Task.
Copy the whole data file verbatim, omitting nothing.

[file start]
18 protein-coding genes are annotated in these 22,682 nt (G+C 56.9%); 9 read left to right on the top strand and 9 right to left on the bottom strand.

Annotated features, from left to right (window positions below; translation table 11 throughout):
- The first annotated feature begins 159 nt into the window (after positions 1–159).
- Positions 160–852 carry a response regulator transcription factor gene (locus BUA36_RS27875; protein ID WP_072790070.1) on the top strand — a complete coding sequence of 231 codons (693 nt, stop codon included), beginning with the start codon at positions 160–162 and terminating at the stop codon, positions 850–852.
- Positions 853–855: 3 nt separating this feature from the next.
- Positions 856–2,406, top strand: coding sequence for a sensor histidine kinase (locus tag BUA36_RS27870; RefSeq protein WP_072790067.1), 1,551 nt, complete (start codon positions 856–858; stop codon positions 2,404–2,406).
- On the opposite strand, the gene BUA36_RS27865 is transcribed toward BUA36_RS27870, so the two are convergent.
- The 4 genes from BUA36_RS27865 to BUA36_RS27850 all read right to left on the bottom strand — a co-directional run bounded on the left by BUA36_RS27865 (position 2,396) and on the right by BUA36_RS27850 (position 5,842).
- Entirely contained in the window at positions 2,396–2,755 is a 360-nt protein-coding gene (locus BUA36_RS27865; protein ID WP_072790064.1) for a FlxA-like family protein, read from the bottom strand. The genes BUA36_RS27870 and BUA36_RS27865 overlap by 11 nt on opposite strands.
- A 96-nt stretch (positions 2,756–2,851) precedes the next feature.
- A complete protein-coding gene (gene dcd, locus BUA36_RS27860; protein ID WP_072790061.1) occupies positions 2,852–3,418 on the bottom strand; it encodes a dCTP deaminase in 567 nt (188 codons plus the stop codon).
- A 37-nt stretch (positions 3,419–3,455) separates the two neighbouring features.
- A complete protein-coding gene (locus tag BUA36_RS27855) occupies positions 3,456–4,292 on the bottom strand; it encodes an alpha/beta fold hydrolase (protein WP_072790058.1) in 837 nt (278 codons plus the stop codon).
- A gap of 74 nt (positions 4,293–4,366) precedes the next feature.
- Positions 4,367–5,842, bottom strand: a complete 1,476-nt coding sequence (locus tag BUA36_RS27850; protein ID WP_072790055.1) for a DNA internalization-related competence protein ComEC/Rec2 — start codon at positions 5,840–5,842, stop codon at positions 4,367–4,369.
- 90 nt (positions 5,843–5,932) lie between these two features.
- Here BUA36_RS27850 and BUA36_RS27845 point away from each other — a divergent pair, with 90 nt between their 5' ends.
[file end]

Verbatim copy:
18 protein-coding genes are annotated in these 22,682 nt (G+C 56.9%); 9 read left to right on the top strand and 9 right to left on the bottom strand.

Annotated features, from left to right (window positions below; translation table 11 throughout):
- The first annotated feature begins 159 nt into the window (after positions 1–159).
- Positions 160–852 carry a response regulator transcription factor gene (locus BUA36_RS27875; protein ID WP_072790070.1) on the top strand — a complete coding sequence of 231 codons (693 nt, stop codon included), beginning with the start codon at positions 160–162 and terminating at the stop codon, positions 850–852.
- Positions 853–855: 3 nt separating this feature from the next.
- Positions 856–2,406, top strand: coding sequence for a sensor histidine kinase (locus tag BUA36_RS27870; RefSeq protein WP_072790067.1), 1,551 nt, complete (start codon positions 856–858; stop codon positions 2,404–2,406).
- On the opposite strand, the gene BUA36_RS27865 is transcribed toward BUA36_RS27870, so the two are convergent.
- The 4 genes from BUA36_RS27865 to BUA36_RS27850 all read right to left on the bottom strand — a co-directional run bounded on the left by BUA36_RS27865 (position 2,396) and on the right by BUA36_RS27850 (position 5,842).
- Entirely contained in the window at positions 2,396–2,755 is a 360-nt protein-coding gene (locus BUA36_RS27865; protein ID WP_072790064.1) for a FlxA-like family protein, read from the bottom strand. The genes BUA36_RS27870 and BUA36_RS27865 overlap by 11 nt on opposite strands.
- A 96-nt stretch (positions 2,756–2,851) precedes the next feature.
- A complete protein-coding gene (gene dcd, locus BUA36_RS27860; protein ID WP_072790061.1) occupies positions 2,852–3,418 on the bottom strand; it encodes a dCTP deaminase in 567 nt (188 codons plus the stop codon).
- A 37-nt stretch (positions 3,419–3,455) separates the two neighbouring features.
- A complete protein-coding gene (locus tag BUA36_RS27855) occupies positions 3,456–4,292 on the bottom strand; it encodes an alpha/beta fold hydrolase (protein WP_072790058.1) in 837 nt (278 codons plus the stop codon).
- A gap of 74 nt (positions 4,293–4,366) precedes the next feature.
- Positions 4,367–5,842, bottom strand: a complete 1,476-nt coding sequence (locus tag BUA36_RS27850; protein ID WP_072790055.1) for a DNA internalization-related competence protein ComEC/Rec2 — start codon at positions 5,840–5,842, stop codon at positions 4,367–4,369.
- 90 nt (positions 5,843–5,932) lie between these two features.
- Here BUA36_RS27850 and BUA36_RS27845 point away from each other — a divergent pair, with 90 nt between their 5' ends.